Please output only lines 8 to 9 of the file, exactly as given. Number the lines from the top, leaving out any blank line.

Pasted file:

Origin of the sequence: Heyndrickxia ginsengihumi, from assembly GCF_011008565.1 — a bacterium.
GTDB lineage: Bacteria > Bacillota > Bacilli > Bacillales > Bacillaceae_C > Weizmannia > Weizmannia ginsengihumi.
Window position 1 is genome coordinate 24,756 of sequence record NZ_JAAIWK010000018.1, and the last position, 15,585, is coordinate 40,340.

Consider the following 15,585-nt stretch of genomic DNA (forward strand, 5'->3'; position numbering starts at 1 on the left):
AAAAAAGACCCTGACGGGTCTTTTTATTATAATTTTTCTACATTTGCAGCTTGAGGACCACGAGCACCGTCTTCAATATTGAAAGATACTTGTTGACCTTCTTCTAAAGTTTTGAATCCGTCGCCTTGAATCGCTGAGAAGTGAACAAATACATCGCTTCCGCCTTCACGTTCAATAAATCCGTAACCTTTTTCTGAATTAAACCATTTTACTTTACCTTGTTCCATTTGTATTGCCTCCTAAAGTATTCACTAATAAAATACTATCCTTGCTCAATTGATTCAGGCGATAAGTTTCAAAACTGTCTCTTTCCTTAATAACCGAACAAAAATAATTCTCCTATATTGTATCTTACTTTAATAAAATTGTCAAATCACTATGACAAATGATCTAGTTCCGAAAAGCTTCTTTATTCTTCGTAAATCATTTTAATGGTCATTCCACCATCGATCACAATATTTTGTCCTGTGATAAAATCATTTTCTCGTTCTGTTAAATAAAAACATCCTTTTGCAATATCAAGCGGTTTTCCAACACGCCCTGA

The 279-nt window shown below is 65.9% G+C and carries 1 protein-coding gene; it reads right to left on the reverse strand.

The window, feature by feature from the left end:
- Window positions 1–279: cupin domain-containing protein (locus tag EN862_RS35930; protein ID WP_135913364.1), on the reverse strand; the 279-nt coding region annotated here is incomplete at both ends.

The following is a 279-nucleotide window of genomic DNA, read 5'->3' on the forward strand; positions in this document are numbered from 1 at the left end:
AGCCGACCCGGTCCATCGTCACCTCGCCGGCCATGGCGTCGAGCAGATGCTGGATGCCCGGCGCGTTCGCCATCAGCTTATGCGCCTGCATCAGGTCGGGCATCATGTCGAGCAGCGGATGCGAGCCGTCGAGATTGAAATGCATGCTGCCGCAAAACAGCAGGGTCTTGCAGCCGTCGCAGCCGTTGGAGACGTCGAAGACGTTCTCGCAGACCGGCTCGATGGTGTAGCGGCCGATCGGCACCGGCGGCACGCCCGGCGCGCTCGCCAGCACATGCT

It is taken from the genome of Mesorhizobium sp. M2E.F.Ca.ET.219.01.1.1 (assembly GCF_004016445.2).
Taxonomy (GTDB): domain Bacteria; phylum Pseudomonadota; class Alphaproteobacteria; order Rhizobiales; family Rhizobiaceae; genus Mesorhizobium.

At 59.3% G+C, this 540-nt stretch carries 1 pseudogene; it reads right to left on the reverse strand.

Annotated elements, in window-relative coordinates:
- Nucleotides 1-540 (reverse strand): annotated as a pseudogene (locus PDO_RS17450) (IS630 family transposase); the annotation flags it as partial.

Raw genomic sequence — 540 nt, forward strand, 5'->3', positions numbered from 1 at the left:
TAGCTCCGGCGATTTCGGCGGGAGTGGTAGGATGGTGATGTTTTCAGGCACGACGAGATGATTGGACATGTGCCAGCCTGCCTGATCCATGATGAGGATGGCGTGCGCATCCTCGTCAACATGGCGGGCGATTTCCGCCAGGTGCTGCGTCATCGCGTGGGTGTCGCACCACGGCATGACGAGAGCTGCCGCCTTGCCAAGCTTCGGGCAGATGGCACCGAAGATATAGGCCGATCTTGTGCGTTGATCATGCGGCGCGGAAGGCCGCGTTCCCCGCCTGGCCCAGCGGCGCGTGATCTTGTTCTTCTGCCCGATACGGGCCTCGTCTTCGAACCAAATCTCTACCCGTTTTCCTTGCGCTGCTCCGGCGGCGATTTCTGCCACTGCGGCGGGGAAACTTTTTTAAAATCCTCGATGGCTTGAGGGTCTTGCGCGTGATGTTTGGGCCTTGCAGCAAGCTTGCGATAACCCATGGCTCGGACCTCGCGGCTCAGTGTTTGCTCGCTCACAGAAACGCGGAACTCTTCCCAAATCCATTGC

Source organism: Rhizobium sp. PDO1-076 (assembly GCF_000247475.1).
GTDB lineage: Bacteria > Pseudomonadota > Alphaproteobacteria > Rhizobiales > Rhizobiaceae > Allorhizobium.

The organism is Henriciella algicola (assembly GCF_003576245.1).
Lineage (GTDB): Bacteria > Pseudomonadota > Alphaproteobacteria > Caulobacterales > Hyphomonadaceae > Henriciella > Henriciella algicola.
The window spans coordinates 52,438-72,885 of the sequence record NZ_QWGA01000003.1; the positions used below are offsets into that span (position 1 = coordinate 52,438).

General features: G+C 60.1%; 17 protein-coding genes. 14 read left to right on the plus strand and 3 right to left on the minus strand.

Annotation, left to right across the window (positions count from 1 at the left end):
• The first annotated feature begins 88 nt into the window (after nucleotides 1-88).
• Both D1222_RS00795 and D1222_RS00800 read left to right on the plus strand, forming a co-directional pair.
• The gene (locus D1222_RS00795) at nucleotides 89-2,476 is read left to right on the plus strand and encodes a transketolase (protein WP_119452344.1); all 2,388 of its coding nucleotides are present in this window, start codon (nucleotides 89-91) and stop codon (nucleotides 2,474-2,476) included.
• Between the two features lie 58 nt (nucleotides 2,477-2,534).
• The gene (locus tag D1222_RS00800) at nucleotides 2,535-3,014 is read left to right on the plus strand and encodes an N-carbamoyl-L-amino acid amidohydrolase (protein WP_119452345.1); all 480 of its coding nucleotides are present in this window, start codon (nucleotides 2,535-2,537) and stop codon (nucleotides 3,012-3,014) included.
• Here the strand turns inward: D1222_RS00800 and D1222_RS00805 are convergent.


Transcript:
- Window positions 1–279: cupin domain-containing protein (locus tag EN862_RS35930; protein ID WP_135913364.1), on the reverse strand; the 279-nt coding region annotated here is incomplete at both ends.

The following is a 279-nucleotide window of genomic DNA, read 5'->3' on the forward strand; positions in this document are numbered from 1 at the left end: